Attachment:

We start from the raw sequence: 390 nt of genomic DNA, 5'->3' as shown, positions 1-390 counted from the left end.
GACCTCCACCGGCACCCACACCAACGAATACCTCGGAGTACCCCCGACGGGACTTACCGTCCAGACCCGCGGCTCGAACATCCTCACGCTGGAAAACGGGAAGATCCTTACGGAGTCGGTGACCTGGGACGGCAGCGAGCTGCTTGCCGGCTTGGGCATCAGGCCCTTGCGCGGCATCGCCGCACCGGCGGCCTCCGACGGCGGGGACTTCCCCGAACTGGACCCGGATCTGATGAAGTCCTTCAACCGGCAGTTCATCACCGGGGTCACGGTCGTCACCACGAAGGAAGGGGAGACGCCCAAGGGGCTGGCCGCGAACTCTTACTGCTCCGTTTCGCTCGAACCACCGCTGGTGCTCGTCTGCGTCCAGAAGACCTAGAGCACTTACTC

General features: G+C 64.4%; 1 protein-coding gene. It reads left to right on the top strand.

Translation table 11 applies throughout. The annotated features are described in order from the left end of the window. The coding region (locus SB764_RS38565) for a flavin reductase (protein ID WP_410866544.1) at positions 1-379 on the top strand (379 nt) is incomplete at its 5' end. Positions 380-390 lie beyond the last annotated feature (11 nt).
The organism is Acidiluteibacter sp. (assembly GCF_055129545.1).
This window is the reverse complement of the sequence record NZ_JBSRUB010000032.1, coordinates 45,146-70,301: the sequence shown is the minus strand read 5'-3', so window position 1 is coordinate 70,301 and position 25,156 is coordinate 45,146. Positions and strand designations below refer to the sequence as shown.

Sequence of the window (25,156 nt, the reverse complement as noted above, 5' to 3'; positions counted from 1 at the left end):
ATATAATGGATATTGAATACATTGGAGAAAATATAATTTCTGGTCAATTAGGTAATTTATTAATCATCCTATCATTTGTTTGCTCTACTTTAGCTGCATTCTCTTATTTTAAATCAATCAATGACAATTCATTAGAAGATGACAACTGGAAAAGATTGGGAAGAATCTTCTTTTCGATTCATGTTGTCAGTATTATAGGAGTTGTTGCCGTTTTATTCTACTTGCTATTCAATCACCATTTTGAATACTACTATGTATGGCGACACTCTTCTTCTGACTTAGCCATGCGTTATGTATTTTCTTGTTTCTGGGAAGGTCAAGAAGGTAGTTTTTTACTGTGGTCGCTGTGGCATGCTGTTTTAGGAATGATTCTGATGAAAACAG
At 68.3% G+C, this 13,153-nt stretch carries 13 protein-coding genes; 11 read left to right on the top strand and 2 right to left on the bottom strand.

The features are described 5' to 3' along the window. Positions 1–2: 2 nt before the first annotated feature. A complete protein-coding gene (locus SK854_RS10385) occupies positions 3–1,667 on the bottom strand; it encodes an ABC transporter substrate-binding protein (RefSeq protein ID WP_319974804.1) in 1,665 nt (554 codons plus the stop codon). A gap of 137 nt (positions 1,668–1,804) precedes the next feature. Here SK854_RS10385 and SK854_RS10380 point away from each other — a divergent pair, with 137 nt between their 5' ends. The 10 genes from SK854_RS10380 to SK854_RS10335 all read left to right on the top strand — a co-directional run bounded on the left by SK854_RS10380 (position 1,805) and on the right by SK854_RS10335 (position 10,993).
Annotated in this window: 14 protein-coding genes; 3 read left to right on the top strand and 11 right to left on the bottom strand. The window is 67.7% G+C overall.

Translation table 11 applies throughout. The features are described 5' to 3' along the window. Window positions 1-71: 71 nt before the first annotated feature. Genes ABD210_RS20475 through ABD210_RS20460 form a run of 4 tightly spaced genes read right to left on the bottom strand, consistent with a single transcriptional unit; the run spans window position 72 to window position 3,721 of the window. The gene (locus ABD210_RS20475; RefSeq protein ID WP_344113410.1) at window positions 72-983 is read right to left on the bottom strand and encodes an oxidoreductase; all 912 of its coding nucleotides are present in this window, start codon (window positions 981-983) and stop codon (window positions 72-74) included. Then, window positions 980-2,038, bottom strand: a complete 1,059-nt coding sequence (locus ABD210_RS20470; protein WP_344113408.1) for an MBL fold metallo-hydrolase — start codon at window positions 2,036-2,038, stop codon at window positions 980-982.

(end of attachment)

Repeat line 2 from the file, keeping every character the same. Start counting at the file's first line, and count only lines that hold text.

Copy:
GACCTCCACCGGCACCCACACCAACGAATACCTCGGAGTACCCCCGACGGGACTTACCGTCCAGACCCGCGGCTCGAACATCCTCACGCTGGAAAACGGGAAGATCCTTACGGAGTCGGTGACCTGGGACGGCAGCGAGCTGCTTGCCGGCTTGGGCATCAGGCCCTTGCGCGGCATCGCCGCACCGGCGGCCTCCGACGGCGGGGACTTCCCCGAACTGGACCCGGATCTGATGAAGTCCTTCAACCGGCAGTTCATCACCGGGGTCACGGTCGTCACCACGAAGGAAGGGGAGACGCCCAAGGGGCTGGCCGCGAACTCTTACTGCTCCGTTTCGCTCGAACCACCGCTGGTGCTCGTCTGCGTCCAGAAGACCTAGAGCACTTACTC